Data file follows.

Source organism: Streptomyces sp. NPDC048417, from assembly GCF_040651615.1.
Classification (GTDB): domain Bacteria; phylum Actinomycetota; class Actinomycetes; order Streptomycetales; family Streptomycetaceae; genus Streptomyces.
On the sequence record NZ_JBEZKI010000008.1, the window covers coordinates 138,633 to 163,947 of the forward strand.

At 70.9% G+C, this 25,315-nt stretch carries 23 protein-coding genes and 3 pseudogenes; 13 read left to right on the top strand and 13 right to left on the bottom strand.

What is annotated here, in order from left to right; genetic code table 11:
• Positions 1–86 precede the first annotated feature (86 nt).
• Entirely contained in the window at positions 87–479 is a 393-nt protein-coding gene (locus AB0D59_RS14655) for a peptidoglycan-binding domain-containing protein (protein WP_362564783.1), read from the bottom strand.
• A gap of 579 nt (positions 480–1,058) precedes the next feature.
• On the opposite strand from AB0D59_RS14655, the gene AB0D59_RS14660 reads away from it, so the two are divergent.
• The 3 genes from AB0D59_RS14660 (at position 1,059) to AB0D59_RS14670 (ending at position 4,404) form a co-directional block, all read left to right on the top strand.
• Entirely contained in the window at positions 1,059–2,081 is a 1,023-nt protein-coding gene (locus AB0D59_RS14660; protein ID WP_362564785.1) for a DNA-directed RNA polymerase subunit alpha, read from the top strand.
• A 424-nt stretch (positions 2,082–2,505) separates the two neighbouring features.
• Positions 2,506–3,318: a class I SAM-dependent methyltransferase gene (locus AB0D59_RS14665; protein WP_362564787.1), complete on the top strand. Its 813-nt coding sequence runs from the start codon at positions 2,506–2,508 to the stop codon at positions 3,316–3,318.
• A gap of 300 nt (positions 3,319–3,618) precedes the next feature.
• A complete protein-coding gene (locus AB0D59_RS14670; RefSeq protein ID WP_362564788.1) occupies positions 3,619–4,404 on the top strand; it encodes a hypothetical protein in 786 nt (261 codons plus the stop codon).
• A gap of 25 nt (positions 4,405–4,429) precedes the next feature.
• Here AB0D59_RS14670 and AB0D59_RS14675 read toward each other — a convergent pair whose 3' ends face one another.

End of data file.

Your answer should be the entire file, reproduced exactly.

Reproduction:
Source organism: Streptomyces sp. NPDC048417, from assembly GCF_040651615.1.
Classification (GTDB): domain Bacteria; phylum Actinomycetota; class Actinomycetes; order Streptomycetales; family Streptomycetaceae; genus Streptomyces.
On the sequence record NZ_JBEZKI010000008.1, the window covers coordinates 138,633 to 163,947 of the forward strand.

At 70.9% G+C, this 25,315-nt stretch carries 23 protein-coding genes and 3 pseudogenes; 13 read left to right on the top strand and 13 right to left on the bottom strand.

What is annotated here, in order from left to right; genetic code table 11:
• Positions 1–86 precede the first annotated feature (86 nt).
• Entirely contained in the window at positions 87–479 is a 393-nt protein-coding gene (locus AB0D59_RS14655) for a peptidoglycan-binding domain-containing protein (protein WP_362564783.1), read from the bottom strand.
• A gap of 579 nt (positions 480–1,058) precedes the next feature.
• On the opposite strand from AB0D59_RS14655, the gene AB0D59_RS14660 reads away from it, so the two are divergent.
• The 3 genes from AB0D59_RS14660 (at position 1,059) to AB0D59_RS14670 (ending at position 4,404) form a co-directional block, all read left to right on the top strand.
• Entirely contained in the window at positions 1,059–2,081 is a 1,023-nt protein-coding gene (locus AB0D59_RS14660; protein ID WP_362564785.1) for a DNA-directed RNA polymerase subunit alpha, read from the top strand.
• A 424-nt stretch (positions 2,082–2,505) separates the two neighbouring features.
• Positions 2,506–3,318: a class I SAM-dependent methyltransferase gene (locus AB0D59_RS14665; protein WP_362564787.1), complete on the top strand. Its 813-nt coding sequence runs from the start codon at positions 2,506–2,508 to the stop codon at positions 3,316–3,318.
• A gap of 300 nt (positions 3,319–3,618) precedes the next feature.
• A complete protein-coding gene (locus AB0D59_RS14670; RefSeq protein ID WP_362564788.1) occupies positions 3,619–4,404 on the top strand; it encodes a hypothetical protein in 786 nt (261 codons plus the stop codon).
• A gap of 25 nt (positions 4,405–4,429) precedes the next feature.
• Here AB0D59_RS14670 and AB0D59_RS14675 read toward each other — a convergent pair whose 3' ends face one another.